By Shumirai Maliseni
With an imploding economy and a continuously closing democratic space in Zimbabwe, students at state universities and the University of Zimbabwe, in particular, are faced with an array of challenges that they have to confront in their everyday life. Admittedly, the nature and degree of challenges faced by students differ across gender and social groups (males, females, the haves, the have-nots, and students with disability.)
However, this note serves to bring out some of the common issues affecting students at the University of Zimbabwe. The most besetting challenges that have characterized every day struggles at the University of Zimbabwe include limited access to on-campus accommodation, transport problems, a poorly developed online service system, securing industrial attachment in a collapsing economy, and captured student’ representation. Arguably, students’ life and the challenges they face at the University of Zimbabwe are a micro-commentary of the state of the economy and politics in the country.
One of the most defeating challenges that define everyday student life at the University of Zimbabwe is the lack of access to on-campus accommodation. UZ has an average student population of over 18000 but can only accommodate about 6100 students. This leaves above two-thirds of the student population as non-resident students.
Generally, the University prioritizes university on-campus accommodation to first and final-year students and students with special needs (those with disability and those enrolled in programs like Medicine). While the prioritization is rational, more than two-thirds of students will have to figure out how to travel between campus and wherever they reside, putting pressure on their time to study and attend lectures efficiently.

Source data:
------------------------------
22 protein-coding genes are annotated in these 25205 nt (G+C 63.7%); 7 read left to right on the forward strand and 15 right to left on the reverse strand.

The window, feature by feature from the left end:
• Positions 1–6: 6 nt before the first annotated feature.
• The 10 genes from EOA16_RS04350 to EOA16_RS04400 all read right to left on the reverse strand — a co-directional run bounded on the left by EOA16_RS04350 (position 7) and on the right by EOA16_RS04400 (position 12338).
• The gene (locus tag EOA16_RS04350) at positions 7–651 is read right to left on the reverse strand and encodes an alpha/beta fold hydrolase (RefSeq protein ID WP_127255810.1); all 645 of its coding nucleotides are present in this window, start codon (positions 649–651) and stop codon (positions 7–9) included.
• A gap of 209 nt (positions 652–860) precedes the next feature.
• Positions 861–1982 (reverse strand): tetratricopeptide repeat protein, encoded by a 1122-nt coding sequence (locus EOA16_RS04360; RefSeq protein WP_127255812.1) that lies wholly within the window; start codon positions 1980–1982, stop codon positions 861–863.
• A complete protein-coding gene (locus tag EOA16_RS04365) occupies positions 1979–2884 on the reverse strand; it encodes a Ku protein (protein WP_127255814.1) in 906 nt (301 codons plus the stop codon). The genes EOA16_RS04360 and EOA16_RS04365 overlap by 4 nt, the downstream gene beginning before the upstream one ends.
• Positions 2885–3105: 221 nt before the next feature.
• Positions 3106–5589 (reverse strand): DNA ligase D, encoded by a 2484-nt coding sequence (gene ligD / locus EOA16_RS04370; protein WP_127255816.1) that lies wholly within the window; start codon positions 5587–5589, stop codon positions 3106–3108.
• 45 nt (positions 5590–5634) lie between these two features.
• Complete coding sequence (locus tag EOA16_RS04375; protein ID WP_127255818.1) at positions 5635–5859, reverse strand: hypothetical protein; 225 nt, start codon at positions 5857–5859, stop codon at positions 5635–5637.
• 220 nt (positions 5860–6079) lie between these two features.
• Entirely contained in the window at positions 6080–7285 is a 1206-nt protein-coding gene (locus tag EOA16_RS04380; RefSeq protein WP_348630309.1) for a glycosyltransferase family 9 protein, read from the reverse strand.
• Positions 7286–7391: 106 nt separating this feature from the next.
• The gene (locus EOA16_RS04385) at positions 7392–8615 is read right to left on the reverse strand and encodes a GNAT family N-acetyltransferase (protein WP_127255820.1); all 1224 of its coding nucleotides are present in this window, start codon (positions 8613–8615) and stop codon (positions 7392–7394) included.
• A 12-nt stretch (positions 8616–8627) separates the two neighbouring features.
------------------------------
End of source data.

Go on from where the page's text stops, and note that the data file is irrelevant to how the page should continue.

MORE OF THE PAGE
The downside of the current accommodation allocation system is that it is a random selection system among the priority groups, which does not decipher the specific accommodation needs of the targeted groups of students. Previously, while accommodation was reserved for the first and final years, further priority was given to those who came from outside Harare. This would minimize pressure on those who did not have homes in Harare or at least relatives who could accommodate them. With the current random selection system, there is a high probability that the few who are allocated accommodation are those who ordinarily reside in Harare (mostly so because they have better access to online accommodation application platforms than those from outside Harare), depriving those who come from further to access accommodation.
Lack of accommodation puts transport pressure on students. Getting transport to and from campus is such a huge hustle that non-resident students face on a daily basis (except very few who are picked up by their parents, spouses, or partners). With an underdeveloped public transportation system characterized by the Zimbabwe United Passenger Company (ZUPCo) and mushikashika (illegal shuttles), students spend an average of two hours waiting for transport to be ferried to or from campus during peak hours. For some who could not even afford the ZUPCo fares, they are forced to walk longer distances averaging seven kilometers and some are reported to walk from suburbs like Mbare, Avondale, and Mabelreign among others to/from Mt Pleasant (over 10KM minimum radius).
The time spent either waiting for transport or walking generally interferes negatively with the student’s learning processes depriving them of time to study, attend discussions or attend lectures, thereby contributing to the low pass rates that the University is currently experiencing. Many cases of absenteeism and delays in attending lectures are attributable to the transport hustle that students face.